4 Secrets to Mindful Giving During the Holidays

Guest Post by Megan deBoer

As parents, we are often filled with conflicting desires during the holidays: we want to satisfy our children’s wishes, we want to make the holiday magical, we want to create our own family traditions all without causing financial stress and unwelcome credit card bills.  And so we try to plan…

Yet despite our best planning, there can come a moment during the whirlwind and heightened emotions of the holiday season when we find ourselves making impulsive, reactive, and unconscious spending choices.  We can be swept up in the mood, the beautiful display, the “deal!” and the hectic pace of it all.  It is easy to loose our bearings.

I have found that in moments like these I need some grounding.

To ensure that you are making mindful choices, run the following assessment when considering the purchase of a gift.  If the questions cannot be answered on the spot, it is important to pause, put the item on hold, possibly leave the store, and give yourself the time – and space – to come to a decision that feels right.  You haven’t said no yet, you are simply exploring a new process of mindful spending!

Assessing a mindful GIFT

GENEROUS–

Is this gift Generous in spirit?  Thoughtful giving is a true art.  The amount spent does not reflect your generosity by itself.  Young children are easily delighted with something that engages their imagination.   Our adult value scale does not apply.

INTENTION–

What is my Intention in giving this gift?

  • Is this something I always wanted as a child but never received?
  • Am I worried that if my child doesn’t receive X that they could experience disappointment?  Is that uncomfortable for me to imagine?  Will I experience disappointment if I cannot give this to my child?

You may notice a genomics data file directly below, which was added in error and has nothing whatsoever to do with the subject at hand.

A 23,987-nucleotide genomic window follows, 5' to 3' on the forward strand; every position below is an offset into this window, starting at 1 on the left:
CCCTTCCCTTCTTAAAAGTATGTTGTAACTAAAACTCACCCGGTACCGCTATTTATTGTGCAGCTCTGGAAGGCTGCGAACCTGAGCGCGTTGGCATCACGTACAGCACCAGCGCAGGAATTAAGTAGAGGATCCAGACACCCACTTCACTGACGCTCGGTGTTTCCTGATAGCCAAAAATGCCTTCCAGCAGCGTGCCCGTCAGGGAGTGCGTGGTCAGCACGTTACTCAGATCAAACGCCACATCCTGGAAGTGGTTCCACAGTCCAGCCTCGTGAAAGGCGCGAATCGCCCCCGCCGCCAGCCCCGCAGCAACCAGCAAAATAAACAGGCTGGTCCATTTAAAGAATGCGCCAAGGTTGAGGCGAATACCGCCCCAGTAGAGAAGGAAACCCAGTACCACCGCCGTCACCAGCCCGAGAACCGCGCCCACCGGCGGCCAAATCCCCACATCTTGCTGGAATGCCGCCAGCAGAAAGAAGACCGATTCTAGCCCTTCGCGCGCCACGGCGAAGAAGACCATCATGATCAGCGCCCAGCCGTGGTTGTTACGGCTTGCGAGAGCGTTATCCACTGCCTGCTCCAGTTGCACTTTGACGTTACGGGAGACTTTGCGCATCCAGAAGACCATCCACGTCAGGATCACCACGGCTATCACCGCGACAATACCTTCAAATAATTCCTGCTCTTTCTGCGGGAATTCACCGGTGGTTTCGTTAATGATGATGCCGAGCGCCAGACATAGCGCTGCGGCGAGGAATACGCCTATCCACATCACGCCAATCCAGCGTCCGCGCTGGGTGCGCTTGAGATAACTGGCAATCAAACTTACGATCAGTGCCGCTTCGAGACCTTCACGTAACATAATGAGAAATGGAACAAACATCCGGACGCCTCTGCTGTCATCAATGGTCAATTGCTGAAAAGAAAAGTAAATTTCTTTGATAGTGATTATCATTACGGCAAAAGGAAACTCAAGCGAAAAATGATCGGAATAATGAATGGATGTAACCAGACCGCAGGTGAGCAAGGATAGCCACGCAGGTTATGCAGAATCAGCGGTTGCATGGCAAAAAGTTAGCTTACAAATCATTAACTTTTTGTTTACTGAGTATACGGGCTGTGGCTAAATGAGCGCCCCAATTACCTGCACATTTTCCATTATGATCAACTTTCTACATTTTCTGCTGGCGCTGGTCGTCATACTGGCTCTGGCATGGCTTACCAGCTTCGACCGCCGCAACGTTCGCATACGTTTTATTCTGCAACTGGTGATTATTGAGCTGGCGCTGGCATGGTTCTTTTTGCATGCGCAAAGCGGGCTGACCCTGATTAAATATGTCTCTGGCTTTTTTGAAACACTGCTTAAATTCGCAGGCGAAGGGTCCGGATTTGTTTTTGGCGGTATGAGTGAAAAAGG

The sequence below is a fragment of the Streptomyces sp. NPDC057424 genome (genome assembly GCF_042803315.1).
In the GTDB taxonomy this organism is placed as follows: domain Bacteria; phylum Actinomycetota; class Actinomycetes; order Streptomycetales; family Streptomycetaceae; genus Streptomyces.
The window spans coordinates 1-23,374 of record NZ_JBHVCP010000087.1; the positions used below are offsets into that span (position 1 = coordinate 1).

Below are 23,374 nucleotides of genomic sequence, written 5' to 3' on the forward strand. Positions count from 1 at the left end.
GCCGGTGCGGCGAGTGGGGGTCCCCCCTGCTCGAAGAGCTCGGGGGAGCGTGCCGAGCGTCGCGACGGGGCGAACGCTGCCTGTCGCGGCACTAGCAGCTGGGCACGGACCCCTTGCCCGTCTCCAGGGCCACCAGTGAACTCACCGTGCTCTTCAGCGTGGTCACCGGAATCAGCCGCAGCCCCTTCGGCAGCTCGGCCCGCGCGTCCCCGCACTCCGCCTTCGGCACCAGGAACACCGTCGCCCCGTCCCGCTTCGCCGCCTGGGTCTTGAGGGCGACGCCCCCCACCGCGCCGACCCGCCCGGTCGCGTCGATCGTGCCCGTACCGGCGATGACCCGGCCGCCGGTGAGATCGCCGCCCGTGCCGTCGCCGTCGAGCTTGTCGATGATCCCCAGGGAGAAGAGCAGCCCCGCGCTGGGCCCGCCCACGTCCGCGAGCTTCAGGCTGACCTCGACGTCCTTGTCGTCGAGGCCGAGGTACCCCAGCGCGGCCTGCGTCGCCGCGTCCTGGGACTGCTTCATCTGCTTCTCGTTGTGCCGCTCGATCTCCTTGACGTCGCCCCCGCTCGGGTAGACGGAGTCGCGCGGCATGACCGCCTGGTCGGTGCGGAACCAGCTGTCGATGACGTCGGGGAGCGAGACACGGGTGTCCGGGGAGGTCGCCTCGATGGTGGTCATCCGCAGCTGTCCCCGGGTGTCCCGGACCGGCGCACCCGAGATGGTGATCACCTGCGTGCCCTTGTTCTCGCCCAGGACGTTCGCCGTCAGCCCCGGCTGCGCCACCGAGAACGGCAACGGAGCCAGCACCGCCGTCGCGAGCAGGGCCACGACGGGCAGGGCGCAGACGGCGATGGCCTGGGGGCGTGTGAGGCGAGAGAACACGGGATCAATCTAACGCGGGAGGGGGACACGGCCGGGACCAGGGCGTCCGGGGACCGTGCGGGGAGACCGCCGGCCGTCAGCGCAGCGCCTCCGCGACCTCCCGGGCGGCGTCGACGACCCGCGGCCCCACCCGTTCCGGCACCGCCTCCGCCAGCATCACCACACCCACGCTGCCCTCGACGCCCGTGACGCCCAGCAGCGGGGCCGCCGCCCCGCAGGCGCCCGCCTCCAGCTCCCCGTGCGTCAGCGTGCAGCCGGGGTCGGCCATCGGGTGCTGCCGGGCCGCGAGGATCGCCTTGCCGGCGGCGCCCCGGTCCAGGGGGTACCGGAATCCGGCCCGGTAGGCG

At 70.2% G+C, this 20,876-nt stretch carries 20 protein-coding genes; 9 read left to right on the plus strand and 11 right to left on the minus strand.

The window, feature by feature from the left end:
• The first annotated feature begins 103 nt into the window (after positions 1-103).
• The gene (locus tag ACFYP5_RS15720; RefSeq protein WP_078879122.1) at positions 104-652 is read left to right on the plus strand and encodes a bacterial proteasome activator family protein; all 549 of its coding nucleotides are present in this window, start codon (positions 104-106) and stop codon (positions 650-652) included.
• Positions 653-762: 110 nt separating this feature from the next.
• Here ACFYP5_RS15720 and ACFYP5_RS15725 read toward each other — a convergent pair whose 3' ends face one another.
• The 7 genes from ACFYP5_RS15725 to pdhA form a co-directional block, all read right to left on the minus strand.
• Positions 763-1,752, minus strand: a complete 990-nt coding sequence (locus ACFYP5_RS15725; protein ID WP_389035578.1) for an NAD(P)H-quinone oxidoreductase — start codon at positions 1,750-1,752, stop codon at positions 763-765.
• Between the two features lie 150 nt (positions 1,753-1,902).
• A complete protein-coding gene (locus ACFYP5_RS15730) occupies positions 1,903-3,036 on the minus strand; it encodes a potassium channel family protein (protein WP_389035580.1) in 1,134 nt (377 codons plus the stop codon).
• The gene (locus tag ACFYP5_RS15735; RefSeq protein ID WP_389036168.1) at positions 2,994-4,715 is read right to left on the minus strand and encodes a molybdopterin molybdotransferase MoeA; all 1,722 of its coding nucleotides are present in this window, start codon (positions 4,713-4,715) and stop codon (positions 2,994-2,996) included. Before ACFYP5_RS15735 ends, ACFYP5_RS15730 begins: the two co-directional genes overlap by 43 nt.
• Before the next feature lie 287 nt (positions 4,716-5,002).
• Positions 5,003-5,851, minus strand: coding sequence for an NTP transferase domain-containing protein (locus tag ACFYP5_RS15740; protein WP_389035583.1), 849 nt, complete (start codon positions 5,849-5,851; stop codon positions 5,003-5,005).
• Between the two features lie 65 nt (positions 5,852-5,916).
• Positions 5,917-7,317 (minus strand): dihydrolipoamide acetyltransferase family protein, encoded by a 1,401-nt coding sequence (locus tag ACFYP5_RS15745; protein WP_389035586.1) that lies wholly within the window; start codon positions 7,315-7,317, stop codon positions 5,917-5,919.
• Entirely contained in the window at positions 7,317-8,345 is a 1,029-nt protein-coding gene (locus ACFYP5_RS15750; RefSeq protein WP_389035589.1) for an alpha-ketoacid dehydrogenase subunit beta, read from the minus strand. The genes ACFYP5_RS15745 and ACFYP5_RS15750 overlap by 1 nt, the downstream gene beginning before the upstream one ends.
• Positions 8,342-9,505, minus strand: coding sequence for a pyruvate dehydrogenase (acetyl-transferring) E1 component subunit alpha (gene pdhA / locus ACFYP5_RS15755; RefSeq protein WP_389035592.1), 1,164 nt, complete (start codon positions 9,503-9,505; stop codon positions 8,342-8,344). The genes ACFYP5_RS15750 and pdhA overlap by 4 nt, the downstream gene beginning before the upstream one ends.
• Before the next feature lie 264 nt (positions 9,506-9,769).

• Is it uncomfortable for me to compare my gift to what others will be giving?  To what their friends will receive?  To what I have given in the past?
  • Am I afraid that what I have already gotten won’t be ‘enough’?
  • Will this gift satisfy a long awaited wish for my child?
  • Will this gift inspire my child – who they are right now – and add joy to their life?

FAIR –

Is the cost of this gift Fair to our family’s resources?  Does it fit into my spending plan?  If not, is there a creative way that I can give this gift (or an alternate) responsibly?

TIME —

Will my child have the necessary Time – and space – to enjoy this gift?  Our children are given gifts from many family members – for birthdays and holidays.   It can be overwhelming for them to receive more gifts than they can actually enjoy in their available time.

We can justify most spending – especially to our children – if we craft the right story to tell ourselves.  But giving mindfully means we give generously, with clear intention, in a way that is fair to our resources, and honors the time and space our children must have in order to receive and enjoy the gift.

Our gifts have the amazing ability to become a symbol of our love in tangible form. Sometimes they feed our souls and sometimes our bodies, like the Manly Man edible arrangements a friend of mine received last year. Our gifts can also hold unintended and unconscious messages.  Our unconscious spending does not serve us, or our children, in the way we may hope.

This season, give mindfully and trust that your love is the purest gift – in tangible or intangible form.  Exaggerate the magic, the mystery, and the endurance of love in your celebrations.  Share your own joy abundantly with your children and spouses in the traditions that give meaning to you – this is a gift that your children will pass to your grandchildren, and all the children who will come after them.

May you have a joyous holiday season, mindfully celebrating and sharing all the joy you have in your life!

Megan deBoer is a certified Financial Recovery? Counselor, and mother of two rapidly growing girls.  She supports couples and individuals across the country as they craft a healthy relationship with their money.  Visit TendedWealth.com to find out more.

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